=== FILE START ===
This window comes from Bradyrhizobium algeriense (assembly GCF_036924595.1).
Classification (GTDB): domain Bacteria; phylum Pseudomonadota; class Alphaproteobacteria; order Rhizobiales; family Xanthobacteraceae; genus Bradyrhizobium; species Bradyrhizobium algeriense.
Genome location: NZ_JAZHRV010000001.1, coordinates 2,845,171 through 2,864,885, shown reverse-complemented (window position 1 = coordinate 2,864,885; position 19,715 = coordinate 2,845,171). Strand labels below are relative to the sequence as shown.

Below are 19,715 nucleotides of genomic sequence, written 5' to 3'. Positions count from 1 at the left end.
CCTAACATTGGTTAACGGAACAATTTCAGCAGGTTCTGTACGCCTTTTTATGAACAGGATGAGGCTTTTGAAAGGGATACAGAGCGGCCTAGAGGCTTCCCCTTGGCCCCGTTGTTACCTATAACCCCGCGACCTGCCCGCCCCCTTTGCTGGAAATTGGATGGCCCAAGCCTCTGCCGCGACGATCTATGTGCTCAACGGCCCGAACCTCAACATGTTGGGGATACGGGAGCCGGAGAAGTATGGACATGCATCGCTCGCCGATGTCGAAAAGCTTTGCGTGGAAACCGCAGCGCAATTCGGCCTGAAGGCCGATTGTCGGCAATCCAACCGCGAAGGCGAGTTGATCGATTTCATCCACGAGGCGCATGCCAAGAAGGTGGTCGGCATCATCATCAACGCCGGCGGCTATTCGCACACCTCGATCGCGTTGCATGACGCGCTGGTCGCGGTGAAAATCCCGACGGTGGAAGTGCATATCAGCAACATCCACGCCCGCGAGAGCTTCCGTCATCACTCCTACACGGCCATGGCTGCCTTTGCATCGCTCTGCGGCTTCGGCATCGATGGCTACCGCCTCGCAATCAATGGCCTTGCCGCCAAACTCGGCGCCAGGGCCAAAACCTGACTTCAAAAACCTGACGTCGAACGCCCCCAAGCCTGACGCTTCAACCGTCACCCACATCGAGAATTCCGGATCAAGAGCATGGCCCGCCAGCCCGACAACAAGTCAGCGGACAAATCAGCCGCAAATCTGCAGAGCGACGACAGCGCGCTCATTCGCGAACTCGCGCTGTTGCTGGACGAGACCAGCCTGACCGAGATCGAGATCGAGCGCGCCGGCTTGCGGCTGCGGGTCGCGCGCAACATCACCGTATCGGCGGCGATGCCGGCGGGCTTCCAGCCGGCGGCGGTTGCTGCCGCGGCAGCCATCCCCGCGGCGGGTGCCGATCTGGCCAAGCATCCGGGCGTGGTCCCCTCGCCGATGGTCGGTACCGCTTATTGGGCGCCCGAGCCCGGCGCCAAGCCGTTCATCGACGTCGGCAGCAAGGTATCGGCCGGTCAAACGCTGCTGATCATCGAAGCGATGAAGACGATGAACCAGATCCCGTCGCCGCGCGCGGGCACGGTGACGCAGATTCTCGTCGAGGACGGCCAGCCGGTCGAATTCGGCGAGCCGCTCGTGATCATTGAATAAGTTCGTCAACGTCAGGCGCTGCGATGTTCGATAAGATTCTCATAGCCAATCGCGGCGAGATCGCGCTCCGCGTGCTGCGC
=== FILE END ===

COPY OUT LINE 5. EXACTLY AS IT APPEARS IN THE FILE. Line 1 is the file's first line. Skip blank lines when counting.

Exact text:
CCTAACATTGGTTAACGGAACAATTTCAGCAGGTTCTGTACGCCTTTTTATGAACAGGATGAGGCTTTTGAAAGGGATACAGAGCGGCCTAGAGGCTTCCCCTTGGCCCCGTTGTTACCTATAACCCCGCGACCTGCCCGCCCCCTTTGCTGGAAATTGGATGGCCCAAGCCTCTGCCGCGACGATCTATGTGCTCAACGGCCCGAACCTCAACATGTTGGGGATACGGGAGCCGGAGAAGTATGGACATGCATCGCTCGCCGATGTCGAAAAGCTTTGCGTGGAAACCGCAGCGCAATTCGGCCTGAAGGCCGATTGTCGGCAATCCAACCGCGAAGGCGAGTTGATCGATTTCATCCACGAGGCGCATGCCAAGAAGGTGGTCGGCATCATCATCAACGCCGGCGGCTATTCGCACACCTCGATCGCGTTGCATGACGCGCTGGTCGCGGTGAAAATCCCGACGGTGGAAGTGCATATCAGCAACATCCACGCCCGCGAGAGCTTCCGTCATCACTCCTACACGGCCATGGCTGCCTTTGCATCGCTCTGCGGCTTCGGCATCGATGGCTACCGCCTCGCAATCAATGGCCTTGCCGCCAAACTCGGCGCCAGGGCCAAAACCTGACTTCAAAAACCTGACGTCGAACGCCCCCAAGCCTGACGCTTCAACCGTCACCCACATCGAGAATTCCGGATCAAGAGCATGGCCCGCCAGCCCGACAACAAGTCAGCGGACAAATCAGCCGCAAATCTGCAGAGCGACGACAGCGCGCTCATTCGCGAACTCGCGCTGTTGCTGGACGAGACCAGCCTGACCGAGATCGAGATCGAGCGCGCCGGCTTGCGGCTGCGGGTCGCGCGCAACATCACCGTATCGGCGGCGATGCCGGCGGGCTTCCAGCCGGCGGCGGTTGCTGCCGCGGCAGCCATCCCCGCGGCGGGTGCCGATCTGGCCAAGCATCCGGGCGTGGTCCCCTCGCCGATGGTCGGTACCGCTTATTGGGCGCCCGAGCCCGGCGCCAAGCCGTTCATCGACGTCGGCAGCAAGGTATCGGCCGGTCAAACGCTGCTGATCATCGAAGCGATGAAGACGATGAACCAGATCCCGTCGCCGCGCGCGGGCACGGTGACGCAGATTCTCGTCGAGGACGGCCAGCCGGTCGAATTCGGCGAGCCGCTCGTGATCATTGAATAAGTTCGTCAACGTCAGGCGCTGCGATGTTCGATAAGATTCTCATAGCCAATCGCGGCGAGATCGCGCTCCGCGTGCTGCGC